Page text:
SENTINEL-TIMES COMMENT

THE Sentinel-Times recently put on a new journalist, a young man from northern Victoria, looking to move closer to his family in the Melbourne area.

But it has taken almost three months to find him a place, any place to live.

There just aren’t any rents available. And we’re not on our own in trying to recruit and then accommodate people locally.

The ridiculously tight rental market is now severely impacting the economy of regional areas, not to mention those looking for social housing, a situation that has been supercharged by the pandemic as people have taken the opportunity to retire or ‘work from home’ and get out of metro Melbourne.

The dramatic increase in real estate values, especially in Melbourne relative to country and coastal locations, has financed the accelerated pace of that demographic shift.

But according to the principal of a South Gippsland primary school, where enrolments have fluctuated in recent years, the practice by “Melbourne baby boomers cashing in their valuable houses in Melbourne, buying in the country and pocketing the difference for their retirement” is also having unintended consequences.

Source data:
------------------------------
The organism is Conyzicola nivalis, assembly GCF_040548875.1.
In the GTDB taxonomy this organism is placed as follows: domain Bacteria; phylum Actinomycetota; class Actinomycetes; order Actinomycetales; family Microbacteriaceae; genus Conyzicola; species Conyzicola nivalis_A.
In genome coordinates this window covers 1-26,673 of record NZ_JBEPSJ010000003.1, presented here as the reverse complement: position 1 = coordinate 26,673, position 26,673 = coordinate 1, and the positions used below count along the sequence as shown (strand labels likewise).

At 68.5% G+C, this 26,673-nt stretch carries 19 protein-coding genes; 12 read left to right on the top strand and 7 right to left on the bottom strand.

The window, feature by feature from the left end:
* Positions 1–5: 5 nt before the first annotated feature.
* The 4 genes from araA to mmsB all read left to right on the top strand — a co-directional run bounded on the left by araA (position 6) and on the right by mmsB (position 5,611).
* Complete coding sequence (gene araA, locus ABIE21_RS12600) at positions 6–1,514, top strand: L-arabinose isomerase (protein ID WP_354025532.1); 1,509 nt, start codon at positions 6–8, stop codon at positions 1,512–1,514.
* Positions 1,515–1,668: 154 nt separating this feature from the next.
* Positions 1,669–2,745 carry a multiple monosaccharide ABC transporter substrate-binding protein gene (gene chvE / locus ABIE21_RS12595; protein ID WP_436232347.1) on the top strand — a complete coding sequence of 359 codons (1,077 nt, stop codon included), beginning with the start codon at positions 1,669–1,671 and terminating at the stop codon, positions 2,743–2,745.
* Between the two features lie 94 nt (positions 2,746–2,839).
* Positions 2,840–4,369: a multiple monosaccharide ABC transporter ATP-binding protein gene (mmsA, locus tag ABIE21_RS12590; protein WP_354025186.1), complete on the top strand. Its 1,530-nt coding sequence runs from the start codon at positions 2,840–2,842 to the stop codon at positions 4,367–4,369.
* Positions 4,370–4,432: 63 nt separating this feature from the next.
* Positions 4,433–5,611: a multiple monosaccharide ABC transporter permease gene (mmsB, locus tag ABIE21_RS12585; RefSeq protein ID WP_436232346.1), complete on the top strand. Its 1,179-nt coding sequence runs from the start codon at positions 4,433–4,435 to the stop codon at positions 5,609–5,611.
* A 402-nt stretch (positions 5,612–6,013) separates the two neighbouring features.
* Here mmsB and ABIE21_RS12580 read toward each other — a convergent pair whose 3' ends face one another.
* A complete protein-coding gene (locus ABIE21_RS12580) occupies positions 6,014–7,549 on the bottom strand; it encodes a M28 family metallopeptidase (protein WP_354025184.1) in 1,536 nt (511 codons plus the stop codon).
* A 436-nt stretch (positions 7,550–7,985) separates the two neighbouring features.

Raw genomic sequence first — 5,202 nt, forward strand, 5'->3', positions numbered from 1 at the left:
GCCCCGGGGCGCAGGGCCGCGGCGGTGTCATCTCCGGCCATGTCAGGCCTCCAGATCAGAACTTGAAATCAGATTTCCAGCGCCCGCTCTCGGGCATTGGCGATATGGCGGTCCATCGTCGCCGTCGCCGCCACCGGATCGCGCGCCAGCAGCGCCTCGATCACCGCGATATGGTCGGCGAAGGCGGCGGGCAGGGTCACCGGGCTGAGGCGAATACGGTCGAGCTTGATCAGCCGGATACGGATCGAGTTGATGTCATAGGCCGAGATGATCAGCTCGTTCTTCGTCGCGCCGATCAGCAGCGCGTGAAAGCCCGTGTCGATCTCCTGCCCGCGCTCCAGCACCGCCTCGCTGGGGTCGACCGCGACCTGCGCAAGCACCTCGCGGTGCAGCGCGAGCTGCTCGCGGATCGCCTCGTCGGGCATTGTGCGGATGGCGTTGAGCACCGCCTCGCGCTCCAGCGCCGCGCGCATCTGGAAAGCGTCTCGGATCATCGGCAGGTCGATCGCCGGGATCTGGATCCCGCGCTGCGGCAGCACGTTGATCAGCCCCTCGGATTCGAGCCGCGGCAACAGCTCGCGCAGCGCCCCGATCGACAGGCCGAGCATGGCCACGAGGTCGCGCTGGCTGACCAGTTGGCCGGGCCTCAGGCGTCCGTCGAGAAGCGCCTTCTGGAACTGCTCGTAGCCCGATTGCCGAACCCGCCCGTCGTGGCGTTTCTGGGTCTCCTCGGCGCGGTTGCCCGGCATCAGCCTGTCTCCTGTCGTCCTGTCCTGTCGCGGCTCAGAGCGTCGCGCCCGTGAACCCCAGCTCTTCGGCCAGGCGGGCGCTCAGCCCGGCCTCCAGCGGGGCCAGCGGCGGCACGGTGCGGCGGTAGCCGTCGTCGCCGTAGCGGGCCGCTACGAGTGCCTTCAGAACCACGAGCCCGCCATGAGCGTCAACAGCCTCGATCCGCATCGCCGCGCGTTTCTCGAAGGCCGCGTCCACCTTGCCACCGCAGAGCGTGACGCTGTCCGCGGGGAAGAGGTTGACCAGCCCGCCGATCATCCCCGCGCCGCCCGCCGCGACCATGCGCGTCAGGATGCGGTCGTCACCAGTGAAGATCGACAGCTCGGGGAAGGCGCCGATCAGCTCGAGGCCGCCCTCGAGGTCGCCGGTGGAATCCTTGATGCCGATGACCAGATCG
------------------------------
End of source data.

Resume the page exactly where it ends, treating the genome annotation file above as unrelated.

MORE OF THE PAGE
“The fact is, we’ve got young families wanting to move to this area, but they can’t find anywhere to live,” said the local primary principal.

“There were always a few vacant houses for rent in this area and we had seen people with kids moving here but that’s largely stopped now by Melbourne people selling up and moving here, or using their equity to buy a weekender.

“Certainly, we don’t begrudge people cashing in their house in Melbourne and moving to the country but it’s affecting our enrolments now and that’s a concern.”

It’s likely to be a situation that’s impacting other towns across regional Victoria, to varying degrees, especially those desirable sea change or tree change locations attracting people looking to move out of the city.

What’s to be done about it? Well, as they say in business: “You can’t manage what you don’t measure”.

A starting point for government would be to get some transparent data on what’s happening with housing in rural and regional areas… and do it now!